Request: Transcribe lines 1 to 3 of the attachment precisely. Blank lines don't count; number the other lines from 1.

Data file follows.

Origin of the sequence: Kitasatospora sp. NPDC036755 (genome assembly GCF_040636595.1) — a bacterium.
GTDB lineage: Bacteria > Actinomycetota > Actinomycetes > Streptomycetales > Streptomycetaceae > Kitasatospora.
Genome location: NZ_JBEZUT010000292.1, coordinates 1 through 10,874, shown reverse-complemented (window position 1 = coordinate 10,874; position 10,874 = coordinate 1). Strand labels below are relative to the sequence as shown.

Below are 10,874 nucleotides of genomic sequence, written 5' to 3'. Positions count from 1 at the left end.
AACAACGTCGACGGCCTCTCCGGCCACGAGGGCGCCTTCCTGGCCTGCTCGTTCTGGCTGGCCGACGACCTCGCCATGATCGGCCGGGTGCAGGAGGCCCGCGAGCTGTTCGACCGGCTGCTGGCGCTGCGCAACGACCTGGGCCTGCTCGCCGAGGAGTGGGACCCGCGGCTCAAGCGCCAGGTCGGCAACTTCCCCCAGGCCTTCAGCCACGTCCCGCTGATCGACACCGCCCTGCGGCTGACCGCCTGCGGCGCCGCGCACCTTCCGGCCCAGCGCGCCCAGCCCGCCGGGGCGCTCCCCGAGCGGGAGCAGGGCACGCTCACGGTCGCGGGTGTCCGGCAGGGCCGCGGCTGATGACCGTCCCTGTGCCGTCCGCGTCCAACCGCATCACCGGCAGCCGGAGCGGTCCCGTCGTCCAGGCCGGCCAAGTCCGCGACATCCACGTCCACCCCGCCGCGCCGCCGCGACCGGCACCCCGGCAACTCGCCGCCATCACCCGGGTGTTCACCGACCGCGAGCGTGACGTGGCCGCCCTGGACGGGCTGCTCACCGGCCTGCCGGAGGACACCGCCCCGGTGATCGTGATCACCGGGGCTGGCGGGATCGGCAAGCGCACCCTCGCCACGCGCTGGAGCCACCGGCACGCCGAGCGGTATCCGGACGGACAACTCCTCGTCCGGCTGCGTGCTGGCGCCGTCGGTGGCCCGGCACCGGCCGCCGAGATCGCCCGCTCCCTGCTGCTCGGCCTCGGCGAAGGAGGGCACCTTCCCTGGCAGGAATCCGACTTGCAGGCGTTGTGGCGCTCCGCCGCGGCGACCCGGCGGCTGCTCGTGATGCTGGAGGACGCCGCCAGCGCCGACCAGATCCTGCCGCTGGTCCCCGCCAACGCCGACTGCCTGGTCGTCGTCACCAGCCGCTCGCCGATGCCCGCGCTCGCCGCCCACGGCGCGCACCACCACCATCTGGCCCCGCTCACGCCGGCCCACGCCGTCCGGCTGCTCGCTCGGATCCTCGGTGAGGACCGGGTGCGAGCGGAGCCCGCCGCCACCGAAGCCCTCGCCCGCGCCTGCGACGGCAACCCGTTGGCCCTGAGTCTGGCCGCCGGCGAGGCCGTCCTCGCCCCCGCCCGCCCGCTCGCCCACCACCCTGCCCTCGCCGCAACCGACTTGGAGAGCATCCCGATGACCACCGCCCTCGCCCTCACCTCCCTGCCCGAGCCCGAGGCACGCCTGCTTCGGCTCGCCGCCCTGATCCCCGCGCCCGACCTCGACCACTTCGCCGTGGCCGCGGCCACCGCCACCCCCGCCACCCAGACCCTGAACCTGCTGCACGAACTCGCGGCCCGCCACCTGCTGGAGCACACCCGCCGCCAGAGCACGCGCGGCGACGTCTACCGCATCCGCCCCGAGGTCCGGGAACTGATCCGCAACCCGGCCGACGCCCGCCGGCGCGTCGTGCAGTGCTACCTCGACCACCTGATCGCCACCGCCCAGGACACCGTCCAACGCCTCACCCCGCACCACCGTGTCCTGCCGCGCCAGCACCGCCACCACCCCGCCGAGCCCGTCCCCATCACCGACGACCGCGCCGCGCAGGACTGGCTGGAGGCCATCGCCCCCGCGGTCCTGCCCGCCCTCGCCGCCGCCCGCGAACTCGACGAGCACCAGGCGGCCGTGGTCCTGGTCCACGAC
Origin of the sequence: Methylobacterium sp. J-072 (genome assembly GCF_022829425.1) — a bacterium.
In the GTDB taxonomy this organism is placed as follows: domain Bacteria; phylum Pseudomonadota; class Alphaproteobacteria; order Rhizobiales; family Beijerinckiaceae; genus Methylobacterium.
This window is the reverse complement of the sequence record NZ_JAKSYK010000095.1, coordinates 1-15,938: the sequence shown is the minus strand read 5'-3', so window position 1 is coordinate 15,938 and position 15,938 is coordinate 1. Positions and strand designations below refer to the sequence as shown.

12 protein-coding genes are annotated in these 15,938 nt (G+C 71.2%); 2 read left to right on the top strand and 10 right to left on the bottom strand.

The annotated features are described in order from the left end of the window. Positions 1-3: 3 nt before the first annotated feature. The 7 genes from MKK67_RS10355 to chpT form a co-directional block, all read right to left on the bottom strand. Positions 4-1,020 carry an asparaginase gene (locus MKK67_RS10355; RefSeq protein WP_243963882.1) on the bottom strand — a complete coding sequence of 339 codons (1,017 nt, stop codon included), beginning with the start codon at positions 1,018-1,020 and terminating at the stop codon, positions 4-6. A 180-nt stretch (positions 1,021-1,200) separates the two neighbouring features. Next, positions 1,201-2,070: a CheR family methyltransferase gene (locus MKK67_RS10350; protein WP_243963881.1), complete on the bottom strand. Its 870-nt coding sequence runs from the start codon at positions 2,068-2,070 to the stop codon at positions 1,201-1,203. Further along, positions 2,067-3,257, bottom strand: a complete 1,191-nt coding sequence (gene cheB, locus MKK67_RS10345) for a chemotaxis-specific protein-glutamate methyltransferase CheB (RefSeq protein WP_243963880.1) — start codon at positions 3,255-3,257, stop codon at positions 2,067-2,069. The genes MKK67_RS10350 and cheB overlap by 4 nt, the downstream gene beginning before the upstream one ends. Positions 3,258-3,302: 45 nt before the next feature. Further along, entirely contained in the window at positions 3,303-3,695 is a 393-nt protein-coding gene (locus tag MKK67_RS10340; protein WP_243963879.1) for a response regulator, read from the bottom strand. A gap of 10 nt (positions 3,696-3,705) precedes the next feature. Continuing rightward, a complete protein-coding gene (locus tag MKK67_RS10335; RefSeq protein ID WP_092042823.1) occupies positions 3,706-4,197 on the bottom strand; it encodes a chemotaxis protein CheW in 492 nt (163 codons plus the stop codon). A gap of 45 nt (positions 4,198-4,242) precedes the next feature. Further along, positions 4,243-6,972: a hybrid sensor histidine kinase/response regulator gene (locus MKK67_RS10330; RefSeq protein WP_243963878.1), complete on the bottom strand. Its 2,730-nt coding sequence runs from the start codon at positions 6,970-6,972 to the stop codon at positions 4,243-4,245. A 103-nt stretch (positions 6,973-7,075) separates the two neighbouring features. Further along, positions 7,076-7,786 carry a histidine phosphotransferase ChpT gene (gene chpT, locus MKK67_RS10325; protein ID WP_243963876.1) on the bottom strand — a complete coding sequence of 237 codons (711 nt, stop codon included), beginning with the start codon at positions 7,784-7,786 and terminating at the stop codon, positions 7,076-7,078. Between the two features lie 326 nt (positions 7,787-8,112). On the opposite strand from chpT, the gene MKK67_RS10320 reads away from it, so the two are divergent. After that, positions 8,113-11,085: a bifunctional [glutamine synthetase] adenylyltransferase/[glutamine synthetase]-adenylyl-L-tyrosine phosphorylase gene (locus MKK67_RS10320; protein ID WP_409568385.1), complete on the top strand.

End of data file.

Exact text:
Origin of the sequence: Kitasatospora sp. NPDC036755 (genome assembly GCF_040636595.1) — a bacterium.
GTDB lineage: Bacteria > Actinomycetota > Actinomycetes > Streptomycetales > Streptomycetaceae > Kitasatospora.
Genome location: NZ_JBEZUT010000292.1, coordinates 1 through 10,874, shown reverse-complemented (window position 1 = coordinate 10,874; position 10,874 = coordinate 1). Strand labels below are relative to the sequence as shown.